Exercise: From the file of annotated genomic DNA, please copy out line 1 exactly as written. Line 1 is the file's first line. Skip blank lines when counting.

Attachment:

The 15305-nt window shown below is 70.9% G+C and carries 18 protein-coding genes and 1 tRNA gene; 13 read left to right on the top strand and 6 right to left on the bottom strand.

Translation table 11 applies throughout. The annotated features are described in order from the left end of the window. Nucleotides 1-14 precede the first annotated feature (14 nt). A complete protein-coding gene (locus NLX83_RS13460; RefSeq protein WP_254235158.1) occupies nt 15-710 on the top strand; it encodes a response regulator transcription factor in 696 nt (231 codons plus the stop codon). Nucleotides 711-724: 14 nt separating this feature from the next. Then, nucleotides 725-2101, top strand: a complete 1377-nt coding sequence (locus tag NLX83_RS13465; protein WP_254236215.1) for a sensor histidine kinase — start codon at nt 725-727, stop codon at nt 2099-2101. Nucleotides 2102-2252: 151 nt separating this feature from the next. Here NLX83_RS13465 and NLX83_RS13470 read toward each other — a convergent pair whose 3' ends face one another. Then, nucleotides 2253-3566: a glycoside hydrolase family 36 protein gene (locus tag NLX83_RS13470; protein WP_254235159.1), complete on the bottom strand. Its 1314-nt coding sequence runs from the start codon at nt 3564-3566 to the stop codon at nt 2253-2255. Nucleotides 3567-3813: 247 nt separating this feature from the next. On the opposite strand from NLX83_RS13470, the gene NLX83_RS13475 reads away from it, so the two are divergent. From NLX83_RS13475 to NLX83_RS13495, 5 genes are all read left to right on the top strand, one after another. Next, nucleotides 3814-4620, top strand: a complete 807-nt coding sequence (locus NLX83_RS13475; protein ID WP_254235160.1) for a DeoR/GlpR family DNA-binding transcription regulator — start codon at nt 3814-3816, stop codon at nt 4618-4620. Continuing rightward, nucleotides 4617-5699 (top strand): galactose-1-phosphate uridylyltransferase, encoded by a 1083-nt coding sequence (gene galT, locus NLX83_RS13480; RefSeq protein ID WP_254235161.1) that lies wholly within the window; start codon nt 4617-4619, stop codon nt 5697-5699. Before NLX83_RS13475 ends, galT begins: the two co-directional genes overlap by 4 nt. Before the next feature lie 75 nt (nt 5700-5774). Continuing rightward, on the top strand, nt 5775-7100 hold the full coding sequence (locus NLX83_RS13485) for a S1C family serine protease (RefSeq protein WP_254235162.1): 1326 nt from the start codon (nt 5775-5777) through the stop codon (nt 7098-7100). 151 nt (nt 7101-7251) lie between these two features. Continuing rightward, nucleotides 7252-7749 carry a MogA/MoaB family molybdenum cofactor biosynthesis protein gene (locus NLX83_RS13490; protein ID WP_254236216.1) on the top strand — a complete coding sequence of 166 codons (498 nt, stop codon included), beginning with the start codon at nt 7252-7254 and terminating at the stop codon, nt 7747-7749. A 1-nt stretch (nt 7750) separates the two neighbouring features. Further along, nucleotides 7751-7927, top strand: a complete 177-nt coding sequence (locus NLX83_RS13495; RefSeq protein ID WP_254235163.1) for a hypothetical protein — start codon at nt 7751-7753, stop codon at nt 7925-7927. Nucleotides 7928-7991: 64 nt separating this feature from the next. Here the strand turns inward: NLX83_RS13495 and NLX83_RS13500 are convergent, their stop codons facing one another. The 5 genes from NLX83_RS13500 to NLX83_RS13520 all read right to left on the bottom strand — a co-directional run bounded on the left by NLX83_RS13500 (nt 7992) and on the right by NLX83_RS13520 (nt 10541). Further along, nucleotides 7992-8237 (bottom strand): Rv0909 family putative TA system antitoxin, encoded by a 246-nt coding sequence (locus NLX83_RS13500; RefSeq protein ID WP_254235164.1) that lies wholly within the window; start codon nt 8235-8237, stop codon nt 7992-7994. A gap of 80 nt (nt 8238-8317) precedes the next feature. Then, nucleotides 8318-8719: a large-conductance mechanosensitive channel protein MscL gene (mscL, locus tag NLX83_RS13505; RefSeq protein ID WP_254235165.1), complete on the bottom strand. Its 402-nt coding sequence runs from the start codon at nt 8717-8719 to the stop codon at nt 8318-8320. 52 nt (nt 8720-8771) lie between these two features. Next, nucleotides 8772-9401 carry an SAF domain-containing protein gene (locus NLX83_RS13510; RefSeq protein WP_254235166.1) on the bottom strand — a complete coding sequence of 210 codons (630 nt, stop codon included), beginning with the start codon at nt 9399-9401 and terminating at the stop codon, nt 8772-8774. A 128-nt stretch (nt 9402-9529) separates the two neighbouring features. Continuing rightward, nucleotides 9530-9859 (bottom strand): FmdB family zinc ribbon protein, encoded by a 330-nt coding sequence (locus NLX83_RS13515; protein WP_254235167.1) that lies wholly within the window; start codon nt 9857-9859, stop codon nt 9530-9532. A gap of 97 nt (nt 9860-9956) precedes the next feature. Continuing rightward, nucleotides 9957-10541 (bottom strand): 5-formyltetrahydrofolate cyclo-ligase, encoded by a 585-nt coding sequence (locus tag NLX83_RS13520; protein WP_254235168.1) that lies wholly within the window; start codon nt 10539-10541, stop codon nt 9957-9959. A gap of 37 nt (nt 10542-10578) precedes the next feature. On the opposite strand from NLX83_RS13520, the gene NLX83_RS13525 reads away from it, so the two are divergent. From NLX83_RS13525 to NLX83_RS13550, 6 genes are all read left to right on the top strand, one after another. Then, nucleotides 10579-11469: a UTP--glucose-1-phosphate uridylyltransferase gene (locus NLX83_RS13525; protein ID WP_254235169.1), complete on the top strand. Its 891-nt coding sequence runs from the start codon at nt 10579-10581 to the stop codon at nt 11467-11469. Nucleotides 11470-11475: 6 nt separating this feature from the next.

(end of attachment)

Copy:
The 15305-nt window shown below is 70.9% G+C and carries 18 protein-coding genes and 1 tRNA gene; 13 read left to right on the top strand and 6 right to left on the bottom strand.